There is talk at all levels that Ashland needs affordable housing. But both Ashland and Oregon have, with a complex and nearly inscrutable web of laws, regulations and administrative rules, erected invisible walls that prevent Ashland from having affordable housing — except for a few cosmetic, subsidized units.

After the recent election, many members of the community are at risk of losing affordable health care, and many may end up disabled or ill and in need of affordable housing. Because of sky-high educational costs, many of us have student loans and other debt obligations and are in immediate need of affordable housing. Many work without a living wage and are also in immediate need of affordable housing.

Statewide Planning Goal 10 promises affordable housing for all Oregonians. It is and has been an empty promise, however. To fix the problem, we need authority to implement Goal 10. Without such authority, we will continue our failed policies.

As Goal 10 is “implemented” today, we produce documents. We hire a consultant to produce a housing needs analysis. We inventory vacant and underutilized land. We talk about infill and density. And we do nothing but talk. Perhaps we make a small, expensive improvement that is woefully inadequate to change our ugly reality.

Moreover, Ashland is the most unfair, unequal and exclusive city in the valley. The original idea — and the ideal of the social contract — was that government would provide liberty and protect human rights in exchange for the means of accomplishing these good things. To secure these good things, people would be happy to pay taxes. Equal rights would provide everyone with opportunity. Opportunity is a basic condition for a healthy society.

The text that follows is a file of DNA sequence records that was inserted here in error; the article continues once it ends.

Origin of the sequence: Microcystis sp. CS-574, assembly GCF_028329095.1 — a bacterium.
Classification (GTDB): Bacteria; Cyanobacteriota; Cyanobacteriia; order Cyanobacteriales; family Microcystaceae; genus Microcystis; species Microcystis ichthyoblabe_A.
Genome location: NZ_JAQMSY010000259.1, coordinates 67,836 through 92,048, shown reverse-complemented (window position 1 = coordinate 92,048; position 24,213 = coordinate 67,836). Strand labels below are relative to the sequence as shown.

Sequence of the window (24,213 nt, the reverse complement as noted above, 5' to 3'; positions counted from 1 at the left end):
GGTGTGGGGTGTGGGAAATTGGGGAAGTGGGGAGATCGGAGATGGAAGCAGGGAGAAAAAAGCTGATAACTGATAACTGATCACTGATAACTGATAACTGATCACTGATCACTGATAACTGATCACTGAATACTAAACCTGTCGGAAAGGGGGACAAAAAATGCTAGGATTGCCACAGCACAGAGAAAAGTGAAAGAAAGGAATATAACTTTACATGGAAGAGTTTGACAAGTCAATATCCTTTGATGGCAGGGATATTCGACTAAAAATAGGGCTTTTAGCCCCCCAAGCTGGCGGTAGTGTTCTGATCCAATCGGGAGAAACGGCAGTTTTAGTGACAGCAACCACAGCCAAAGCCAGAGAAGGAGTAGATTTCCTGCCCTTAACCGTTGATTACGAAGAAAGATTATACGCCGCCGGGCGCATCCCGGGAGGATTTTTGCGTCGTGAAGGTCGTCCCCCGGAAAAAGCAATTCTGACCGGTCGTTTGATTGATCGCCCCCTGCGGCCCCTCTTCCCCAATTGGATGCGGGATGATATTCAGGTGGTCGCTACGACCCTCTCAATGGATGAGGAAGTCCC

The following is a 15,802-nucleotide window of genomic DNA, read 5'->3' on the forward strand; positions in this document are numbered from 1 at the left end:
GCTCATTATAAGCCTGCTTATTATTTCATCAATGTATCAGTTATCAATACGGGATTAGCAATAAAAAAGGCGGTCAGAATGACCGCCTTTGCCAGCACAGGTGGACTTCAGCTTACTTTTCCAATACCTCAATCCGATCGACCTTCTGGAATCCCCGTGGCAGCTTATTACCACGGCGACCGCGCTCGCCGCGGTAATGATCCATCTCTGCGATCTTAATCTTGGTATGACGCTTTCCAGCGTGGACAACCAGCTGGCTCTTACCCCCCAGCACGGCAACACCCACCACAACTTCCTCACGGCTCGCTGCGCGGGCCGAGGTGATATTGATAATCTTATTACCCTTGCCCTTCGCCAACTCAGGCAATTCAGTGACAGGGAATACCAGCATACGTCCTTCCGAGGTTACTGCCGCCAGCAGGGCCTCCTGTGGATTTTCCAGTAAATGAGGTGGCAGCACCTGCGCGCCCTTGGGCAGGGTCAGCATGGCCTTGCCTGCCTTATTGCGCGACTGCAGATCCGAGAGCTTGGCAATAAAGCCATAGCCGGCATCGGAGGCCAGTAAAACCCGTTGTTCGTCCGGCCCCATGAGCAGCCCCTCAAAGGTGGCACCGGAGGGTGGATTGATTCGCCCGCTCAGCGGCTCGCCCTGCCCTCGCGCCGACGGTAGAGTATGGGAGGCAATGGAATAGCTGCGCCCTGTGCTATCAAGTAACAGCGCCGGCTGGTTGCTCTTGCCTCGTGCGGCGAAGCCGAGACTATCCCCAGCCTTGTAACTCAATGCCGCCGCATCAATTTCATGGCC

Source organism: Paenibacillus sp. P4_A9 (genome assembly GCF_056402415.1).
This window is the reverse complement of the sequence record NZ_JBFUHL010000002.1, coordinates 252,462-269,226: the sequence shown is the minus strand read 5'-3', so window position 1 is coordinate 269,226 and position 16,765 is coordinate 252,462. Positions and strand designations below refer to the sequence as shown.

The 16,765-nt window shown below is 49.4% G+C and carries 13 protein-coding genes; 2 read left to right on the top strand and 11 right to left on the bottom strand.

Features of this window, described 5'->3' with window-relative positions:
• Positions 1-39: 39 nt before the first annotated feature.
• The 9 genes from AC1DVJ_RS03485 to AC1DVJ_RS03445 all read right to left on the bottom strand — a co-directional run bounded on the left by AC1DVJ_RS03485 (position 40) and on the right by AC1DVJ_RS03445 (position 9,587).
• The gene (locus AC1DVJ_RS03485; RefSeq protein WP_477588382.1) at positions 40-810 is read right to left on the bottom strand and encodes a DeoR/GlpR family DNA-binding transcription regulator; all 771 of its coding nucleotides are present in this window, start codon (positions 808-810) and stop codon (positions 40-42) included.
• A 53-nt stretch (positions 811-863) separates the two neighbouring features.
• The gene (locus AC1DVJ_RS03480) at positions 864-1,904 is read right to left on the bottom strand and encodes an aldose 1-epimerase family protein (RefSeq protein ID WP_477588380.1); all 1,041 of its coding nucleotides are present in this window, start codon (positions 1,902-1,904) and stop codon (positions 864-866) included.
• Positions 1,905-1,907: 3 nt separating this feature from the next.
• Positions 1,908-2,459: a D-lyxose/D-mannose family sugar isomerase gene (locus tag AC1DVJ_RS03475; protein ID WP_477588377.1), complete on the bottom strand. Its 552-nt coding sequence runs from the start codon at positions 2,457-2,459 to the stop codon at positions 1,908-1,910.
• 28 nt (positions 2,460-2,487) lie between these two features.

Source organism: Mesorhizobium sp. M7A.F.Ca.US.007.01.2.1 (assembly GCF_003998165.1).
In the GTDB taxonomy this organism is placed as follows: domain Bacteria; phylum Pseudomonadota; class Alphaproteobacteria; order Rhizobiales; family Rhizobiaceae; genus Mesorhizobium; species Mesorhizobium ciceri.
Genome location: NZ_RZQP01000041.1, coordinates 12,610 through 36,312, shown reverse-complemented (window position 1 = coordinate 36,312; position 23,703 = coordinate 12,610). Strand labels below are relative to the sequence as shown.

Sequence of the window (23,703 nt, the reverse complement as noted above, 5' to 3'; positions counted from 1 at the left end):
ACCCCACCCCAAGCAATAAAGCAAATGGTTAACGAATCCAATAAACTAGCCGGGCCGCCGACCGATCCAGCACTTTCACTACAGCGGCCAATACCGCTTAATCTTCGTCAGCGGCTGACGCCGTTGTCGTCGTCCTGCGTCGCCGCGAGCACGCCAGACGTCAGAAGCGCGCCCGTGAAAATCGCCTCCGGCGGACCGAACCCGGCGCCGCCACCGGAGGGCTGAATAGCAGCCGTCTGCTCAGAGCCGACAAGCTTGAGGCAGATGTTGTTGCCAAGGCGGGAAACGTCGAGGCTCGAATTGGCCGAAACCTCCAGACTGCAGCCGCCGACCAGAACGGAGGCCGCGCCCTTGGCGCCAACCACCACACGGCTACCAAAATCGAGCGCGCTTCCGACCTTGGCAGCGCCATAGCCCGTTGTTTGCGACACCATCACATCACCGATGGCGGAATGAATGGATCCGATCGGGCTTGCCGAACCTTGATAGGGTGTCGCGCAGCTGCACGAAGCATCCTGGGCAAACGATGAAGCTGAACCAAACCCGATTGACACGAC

Nowadays, the social contract exists in a degenerate form. Government protects and increases property values for those who have the most taxable property while destroying or diminishing other values. Ashland welcomes all who can afford to live inside an invisible wall; for everyone else, Ashland is structurally exclusive.

Affordable housing is not difficult. It is not a scientific or engineering problem. It is a legal and policy problem. Fixing the problem would require a change in the hearts and minds of the leaders and people of Ashland, Jackson County and the state of Oregon. Currently, affordable housing is essentially illegal, due to zoning and other regulations. Our leaders have not recognized this, at least not in public, that I am aware of.

Our choice as a community and a state to reject affordable housing was made some time ago, when the legal and regulatory barriers were initially erected. Ashland in fact emphatically reaffirmed those barriers when it concluded the regional problem solving process by contracting with other cities to meet our housing needs — using methods known to fail.

If we would only have the heart to become a complete community, one with a physical safety net, perhaps some of those decisions could be reversed.

Among vocal community members and among the recent survey respondents, affordable housing is the most important issue facing Ashland. If we really believe that, it may be possible to win a new law and a new dawn for affordable housing. I fear taking that path may be improbable, however, because of the fear it would threaten home values. But if we do not take that path, we are profiting from inequality and exploitation.

Might we have the courage to consider such a law? My proposal is this: that the Ashland City Council pass a resolution asking for a new state law granting Ashland authority to have affordable housing. That new law could state that: “Notwithstanding any other law, regulation or administrative rule, Ashland shall realize the promise of Statewide Planning Goal 10 and have an adequate supply of affordable, sustainable housing.”

I hope we are up to the challenge.

— Mark Haneberg is a retired Ashland attorney.